Prague hosts region’s first 3D filmfest

The Parallax festival provides Prague audiences with a three dimensional look at stereoscopic films from around the world

‘Plasticity’ by Ryan Suits foto: © CIANTČeská pozice

‘Plasticity’ by Ryan Suits

The world of flying saucers and cartoon franchises is worlds away from what many filmmakers today are doing with 3D technology. On Dec. 8 the Parallax Stereoscopic Video Art Festival taking place at Prague’s Lucerna cinema represents Central Europe’s first festival devoted to 3D films and shows the extent to which the visual technique is being employed by a diverse group of independent artists.

The festival is being organized by CIANT, the Prague-based International Centre for Art and New Technologies. CIANT has been organizing workshops on stereoscopic 3D filming for professionals and students for the past few years, and festival manager Jan Rolnik told Czech Position that they saw it as an opportunity to get ahead of the curve.

“We’re doing the festival to somehow foster this new scene here, this new technique and the people who want to work with it. It’s not only entertainment. We want to foster the independent scene,” Rolnik said.

The lineup of films at the festival is highly international, which might reflect what Rolnik sees as a technique that is being driven more by individual filmmakers than by certain countries. “I don’t think you could say any country is in the lead. The best work is mostly being done by individuals and small companies.”

Documentary dimensions

Two of the feature films that have helped give 3D filmmaking greater artistic respectability are the documentaries “Pina” by Wim Wenders and “Cave of Forgotten Dreams” by Werner Herzog. The work of the two German directors appeared in Prague as part of Das Filmfest in October and returns as part of Parallax with the focus on the stereoscopic filmmaking of the story of Pina Bausch’s dance company and prehistoric cave paintings.

Continuing the trend of 3D documentaries the festival will be showing the first Czech 3D documentary “A Message from Tučín” by Jan Látal, in which the residents of a northern Moravian village send a message into outer space giving the extraterrestrial world a picture of how they live.

Rolnik sees 3D documentary making as a wave of the future due to the increasing availability of the technology. Considering a flat screen TV with 3D capabilities now costs around Kč 20,000 and 3D capable cameras can be bought for around Kč 30,000 — and even mobile phones are being equipped with 3D technology — the techniques of the medium will be increasingly relevant for home video makers, documentary directors and artists working in similar mediums. “Anybody will be able to work with this in a few years,” Rolnik said.

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The heart of the festival is the selection of 3D short films by directors from countries as varied as Lithuania, Japan, Germany, the US and the Czech Republic among others. Some of the directors whose films are showing in the festival are established names in the film and art world, branching out into 3D filmmaking, not unlike Herzog and Wenders. Others are young directors that are making 3D filmmaking the staple of their body of work.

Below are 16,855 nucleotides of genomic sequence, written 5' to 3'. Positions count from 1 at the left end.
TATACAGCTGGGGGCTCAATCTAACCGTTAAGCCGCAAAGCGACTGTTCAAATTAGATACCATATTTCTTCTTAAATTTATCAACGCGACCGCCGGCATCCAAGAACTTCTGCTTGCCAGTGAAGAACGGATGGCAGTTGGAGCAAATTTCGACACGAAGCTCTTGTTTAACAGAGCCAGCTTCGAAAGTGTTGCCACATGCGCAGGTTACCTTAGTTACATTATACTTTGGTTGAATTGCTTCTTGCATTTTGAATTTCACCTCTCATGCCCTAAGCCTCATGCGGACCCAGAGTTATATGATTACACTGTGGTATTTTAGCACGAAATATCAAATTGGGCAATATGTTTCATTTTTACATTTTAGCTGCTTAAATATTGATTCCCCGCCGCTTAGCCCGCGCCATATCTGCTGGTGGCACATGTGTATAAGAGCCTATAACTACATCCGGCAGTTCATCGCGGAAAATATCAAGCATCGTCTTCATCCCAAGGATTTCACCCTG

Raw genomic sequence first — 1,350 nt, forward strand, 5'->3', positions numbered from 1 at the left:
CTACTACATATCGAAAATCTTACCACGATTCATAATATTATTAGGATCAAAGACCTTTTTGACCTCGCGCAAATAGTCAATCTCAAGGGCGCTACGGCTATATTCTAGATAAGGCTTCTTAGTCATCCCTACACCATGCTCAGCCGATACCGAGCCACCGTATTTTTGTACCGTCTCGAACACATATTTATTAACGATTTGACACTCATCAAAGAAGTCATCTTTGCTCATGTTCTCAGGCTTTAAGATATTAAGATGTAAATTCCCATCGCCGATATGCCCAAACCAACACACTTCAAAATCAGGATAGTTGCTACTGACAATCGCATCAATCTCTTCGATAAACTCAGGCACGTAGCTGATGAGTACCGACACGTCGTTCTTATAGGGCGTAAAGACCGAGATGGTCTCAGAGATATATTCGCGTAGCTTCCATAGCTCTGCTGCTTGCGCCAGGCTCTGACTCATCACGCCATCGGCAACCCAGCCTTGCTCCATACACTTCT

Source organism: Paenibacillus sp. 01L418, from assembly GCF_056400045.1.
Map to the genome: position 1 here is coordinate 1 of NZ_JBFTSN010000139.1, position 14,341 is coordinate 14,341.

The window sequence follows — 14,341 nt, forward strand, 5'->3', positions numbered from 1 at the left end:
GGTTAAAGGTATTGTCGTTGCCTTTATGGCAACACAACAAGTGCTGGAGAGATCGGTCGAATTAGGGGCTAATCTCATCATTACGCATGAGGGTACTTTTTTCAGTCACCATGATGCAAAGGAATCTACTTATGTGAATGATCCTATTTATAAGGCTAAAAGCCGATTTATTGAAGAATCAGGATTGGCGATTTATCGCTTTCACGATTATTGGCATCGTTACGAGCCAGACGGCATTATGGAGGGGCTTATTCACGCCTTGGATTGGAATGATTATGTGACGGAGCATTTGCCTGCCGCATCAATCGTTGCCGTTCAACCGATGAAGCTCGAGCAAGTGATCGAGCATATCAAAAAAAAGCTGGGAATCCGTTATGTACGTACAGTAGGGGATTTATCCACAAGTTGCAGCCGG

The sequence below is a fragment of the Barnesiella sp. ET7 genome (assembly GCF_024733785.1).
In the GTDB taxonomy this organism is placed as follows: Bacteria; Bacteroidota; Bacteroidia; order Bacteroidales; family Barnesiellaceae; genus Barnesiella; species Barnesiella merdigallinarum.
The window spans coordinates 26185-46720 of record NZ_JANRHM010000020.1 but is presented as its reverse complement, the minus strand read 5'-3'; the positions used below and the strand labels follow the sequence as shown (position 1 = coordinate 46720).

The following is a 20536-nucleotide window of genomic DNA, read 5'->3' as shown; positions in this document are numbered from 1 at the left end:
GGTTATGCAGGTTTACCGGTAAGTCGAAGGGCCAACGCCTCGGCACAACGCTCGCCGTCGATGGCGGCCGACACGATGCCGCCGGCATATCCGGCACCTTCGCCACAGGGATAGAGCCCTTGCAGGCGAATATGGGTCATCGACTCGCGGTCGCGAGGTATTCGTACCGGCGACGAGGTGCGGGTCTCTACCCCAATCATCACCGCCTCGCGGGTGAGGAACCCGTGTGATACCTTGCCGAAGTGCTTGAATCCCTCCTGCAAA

“Plasticity,” directed by Ryan Suits with Atomic Cheesecake Productions, is an example of the work of an independent strain of young filmmakers engaging with the possibilities of 3D technology. A Day-Glo extravaganza that combines light painting and photography, this abstract short is about as far from the commercial uses of 3D as you can get.

On the production collective’s website they write that they “seek to explore the potential for 3D as a storytelling medium through both fiction and non-fiction pieces; to collaborate with artists in various fields to produce unique work in 3D,” which is borne out by a diverse range of 3D projects, including an ongoing documentary of the Occupy Philly protests, a documentary of Philadelphia’s Naked Bike Ride 2011 and a hallucinatory look inside a writer’s mind in “De-Visions 3D.”

Allison Hunter’s “Honey Bee,” on the other hand, brings an environmental angle through alternating images of bees in nature with those of cyber-bees in a deforested futuristic world. The realm of fantasy is even more pronounced in Colombian director’s Santiago Caicedo’s animated “UYUYUI!,” in which two children are blown apart by a violent wind into a world of marvelous shapes and colors.

Julie Depardieu, daughter of the legendary French actor Gérard Depardieu, stars in “Shooting” by Jérôme Diamant-Berger, the story of an actress and artist that are shrunk so as to fit inside an optical theater where they will make the artist’s latest film.

The future potential of stereoscopic filmmaking is immense, not only in relation to technological advances and the growing range of subjects as 3D filmmaking becomes increasingly available to innovative filmmakers, but also in altering and expanding the viewing process itself. In Volker Kuchelmeister’s experimental 3D short film “Hong Kong Skydrive” the landscape of the Chinese metropolis seems to shift and fragment before the viewer’s eyes.  

“I believe this scene will be growing. People want to work with this technology, and to try it you have to know how to use it,” Rolnik said.

Parallax Parallax Stereoscopic Video Art Festival 
Kino Lucerna
Vodičkova 36, Prague 1